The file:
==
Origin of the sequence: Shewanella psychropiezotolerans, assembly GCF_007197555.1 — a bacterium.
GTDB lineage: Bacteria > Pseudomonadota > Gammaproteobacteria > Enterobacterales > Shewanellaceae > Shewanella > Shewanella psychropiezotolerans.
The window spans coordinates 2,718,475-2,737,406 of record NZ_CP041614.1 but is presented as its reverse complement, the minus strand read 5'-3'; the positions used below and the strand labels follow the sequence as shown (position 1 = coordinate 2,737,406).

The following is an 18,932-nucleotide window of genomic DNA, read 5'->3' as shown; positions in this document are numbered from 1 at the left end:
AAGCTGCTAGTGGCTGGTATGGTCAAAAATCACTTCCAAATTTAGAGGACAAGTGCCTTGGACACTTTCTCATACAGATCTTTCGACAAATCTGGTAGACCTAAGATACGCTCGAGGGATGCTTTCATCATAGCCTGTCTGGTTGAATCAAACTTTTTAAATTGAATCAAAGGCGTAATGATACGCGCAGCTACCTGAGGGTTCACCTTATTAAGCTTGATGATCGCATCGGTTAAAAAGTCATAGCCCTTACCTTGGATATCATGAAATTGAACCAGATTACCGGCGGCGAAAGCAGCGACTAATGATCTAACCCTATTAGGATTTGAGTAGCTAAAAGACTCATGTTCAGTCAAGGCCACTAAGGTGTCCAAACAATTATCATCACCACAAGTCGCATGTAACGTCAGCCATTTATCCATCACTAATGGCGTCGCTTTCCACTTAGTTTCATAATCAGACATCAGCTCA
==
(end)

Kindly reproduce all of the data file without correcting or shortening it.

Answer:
Origin of the sequence: Shewanella psychropiezotolerans, assembly GCF_007197555.1 — a bacterium.
GTDB lineage: Bacteria > Pseudomonadota > Gammaproteobacteria > Enterobacterales > Shewanellaceae > Shewanella > Shewanella psychropiezotolerans.
The window spans coordinates 2,718,475-2,737,406 of record NZ_CP041614.1 but is presented as its reverse complement, the minus strand read 5'-3'; the positions used below and the strand labels follow the sequence as shown (position 1 = coordinate 2,737,406).

The following is an 18,932-nucleotide window of genomic DNA, read 5'->3' as shown; positions in this document are numbered from 1 at the left end:
AAGCTGCTAGTGGCTGGTATGGTCAAAAATCACTTCCAAATTTAGAGGACAAGTGCCTTGGACACTTTCTCATACAGATCTTTCGACAAATCTGGTAGACCTAAGATACGCTCGAGGGATGCTTTCATCATAGCCTGTCTGGTTGAATCAAACTTTTTAAATTGAATCAAAGGCGTAATGATACGCGCAGCTACCTGAGGGTTCACCTTATTAAGCTTGATGATCGCATCGGTTAAAAAGTCATAGCCCTTACCTTGGATATCATGAAATTGAACCAGATTACCGGCGGCGAAAGCAGCGACTAATGATCTAACCCTATTAGGATTTGAGTAGCTAAAAGACTCATGTTCAGTCAAGGCCACTAAGGTGTCCAAACAATTATCATCACCACAAGTCGCATGTAACGTCAGCCATTTATCCATCACTAATGGCGTCGCTTTCCACTTAGTTTCATAATCAGACATCAGCTCA